• In the night on Friday has the Japanese spacecraft Hayabusa2 visited the asteroid Ryugu and took material samples.
  • Next year, the probe will return to Earth along with the collected material.
  • Scientists hope the mission will provide insights into the origin of the Earth.

At 11.49 pm Central European Time it is almost done; in the control center in Sagamihara, just outside Tokyo, employees are waving their arms high and cheers are coming in, as the Japanese space agency Jaxa reported on the livestream. It will then take another 30 minutes for all the data to be tested until everyone in the control room can be sure: An unmanned Japanese spacecraft has just taken samples from the asteroid Ryugu some 300 million kilometers from Earth.

Hayabusa2 Initially, samples were taken from the surface through a type of proboscis. The material was previously whirled up by bombardment with a ball. Further samples are to be obtained in a similarly spectacular manner: A so-called Impactor, a piece of copper two kilograms in weight, is discarded together with an explosive charge and fired at the ground. This creates an artificial crater.

Thus, the Impactor performs the same function as the hammers of a geologist on earth. This only learns by smashing a stone details about its nature, says Ralf Jaumann, planetary scientist from the German Aerospace Center (DLR).

Due to the very low gravity on Ryugu – only 60,000th of the Earth's gravity – the Impactor falls so slowly that the spacecraft can reach the other side of the asteroid to protect against flying rock. After that, return Hayabusa2 back and approaches the asteroid to within a few yards, so she can again absorb samples from the beaten hole. So it's not about landings in the true sense, but more about "touchdowns," says Jaumann.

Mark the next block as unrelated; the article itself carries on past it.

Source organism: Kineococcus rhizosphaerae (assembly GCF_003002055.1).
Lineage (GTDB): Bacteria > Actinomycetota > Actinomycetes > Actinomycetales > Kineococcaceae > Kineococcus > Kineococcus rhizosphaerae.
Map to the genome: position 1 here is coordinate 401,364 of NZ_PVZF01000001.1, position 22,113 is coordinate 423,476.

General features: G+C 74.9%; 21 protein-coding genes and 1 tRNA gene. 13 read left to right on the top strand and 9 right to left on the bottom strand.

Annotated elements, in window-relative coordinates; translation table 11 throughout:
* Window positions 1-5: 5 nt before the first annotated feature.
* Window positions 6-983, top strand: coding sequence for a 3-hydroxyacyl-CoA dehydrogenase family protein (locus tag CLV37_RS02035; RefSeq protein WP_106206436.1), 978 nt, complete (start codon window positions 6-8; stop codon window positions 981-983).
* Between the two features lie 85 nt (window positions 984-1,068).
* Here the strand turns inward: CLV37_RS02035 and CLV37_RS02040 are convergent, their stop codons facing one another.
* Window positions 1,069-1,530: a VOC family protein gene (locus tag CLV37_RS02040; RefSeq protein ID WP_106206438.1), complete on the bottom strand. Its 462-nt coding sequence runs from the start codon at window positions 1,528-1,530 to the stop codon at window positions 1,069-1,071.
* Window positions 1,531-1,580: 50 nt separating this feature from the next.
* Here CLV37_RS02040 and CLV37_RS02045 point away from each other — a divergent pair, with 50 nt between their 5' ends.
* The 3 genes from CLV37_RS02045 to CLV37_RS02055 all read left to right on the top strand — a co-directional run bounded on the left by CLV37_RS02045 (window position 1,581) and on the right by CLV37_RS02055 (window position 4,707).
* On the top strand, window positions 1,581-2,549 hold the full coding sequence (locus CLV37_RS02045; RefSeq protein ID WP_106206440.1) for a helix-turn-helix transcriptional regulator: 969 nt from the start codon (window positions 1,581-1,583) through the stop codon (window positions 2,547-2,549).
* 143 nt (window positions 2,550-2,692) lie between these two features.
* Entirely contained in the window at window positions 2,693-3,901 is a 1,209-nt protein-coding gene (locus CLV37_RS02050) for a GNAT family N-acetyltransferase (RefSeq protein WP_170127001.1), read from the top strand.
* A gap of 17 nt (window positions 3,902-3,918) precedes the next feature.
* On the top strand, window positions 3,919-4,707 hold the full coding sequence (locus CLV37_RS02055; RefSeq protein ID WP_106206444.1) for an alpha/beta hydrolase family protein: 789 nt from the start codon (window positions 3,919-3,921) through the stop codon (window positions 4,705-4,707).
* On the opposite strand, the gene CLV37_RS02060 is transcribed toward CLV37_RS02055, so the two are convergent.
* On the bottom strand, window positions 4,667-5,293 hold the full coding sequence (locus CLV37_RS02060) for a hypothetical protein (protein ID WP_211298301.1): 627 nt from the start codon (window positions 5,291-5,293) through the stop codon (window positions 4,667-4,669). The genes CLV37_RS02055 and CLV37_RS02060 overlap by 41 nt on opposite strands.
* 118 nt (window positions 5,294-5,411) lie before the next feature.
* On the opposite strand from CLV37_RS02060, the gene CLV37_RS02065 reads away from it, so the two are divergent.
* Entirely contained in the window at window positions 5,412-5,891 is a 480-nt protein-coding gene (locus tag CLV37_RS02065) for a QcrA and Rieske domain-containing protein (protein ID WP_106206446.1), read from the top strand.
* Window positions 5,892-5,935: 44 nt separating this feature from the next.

Data for the defense of asteroids

Ryugu's orbit around the sun cuts that of the earth. Therefore, he belongs to a group of asteroids that could also be dangerous to the earth. If such a celestial body were racing toward the earth, it would not do much to bombard it, Jaumann explains. Because that would only lead to the fact that several small fragments fly with the same energy to the earth.

Rather, one would have to divert a potentially threatening asteroid over a longer period of its orbit. For this it is important to know its composition. For this scenario, the Hayabusa2-Mission valuable data. In addition, Ryugu is about as old as the earth. However, while this has changed by geological processes, the asteroid probably still has approximately the same shape as in its creation. Therefore, he also provides information about the origin of our planet.

In the coming year, the probe is to return to Earth. Their predecessor model had brought soil samples of an asteroid to Earth for the first time in 2010. Hayabusa2 started in December 2014 in Japan and reached its destination after almost four years in the All End of June last year. Since then she has been orbiting the sun with Ryugu.

The asteroid has its name from the underwater palace of a dragon king, which occurs in the Japanese tradition. Hayabusa2 He had other gauges on his way to the asteroid. One of them is the "Mascot" robot developed by DLR and the French space agency CNES. He landed on the asteroid last October and spent several hours exploring it until his battery died down. While "Mascot" stays on Ryugu, the mission of the probe goes Hayabusa2 now on.

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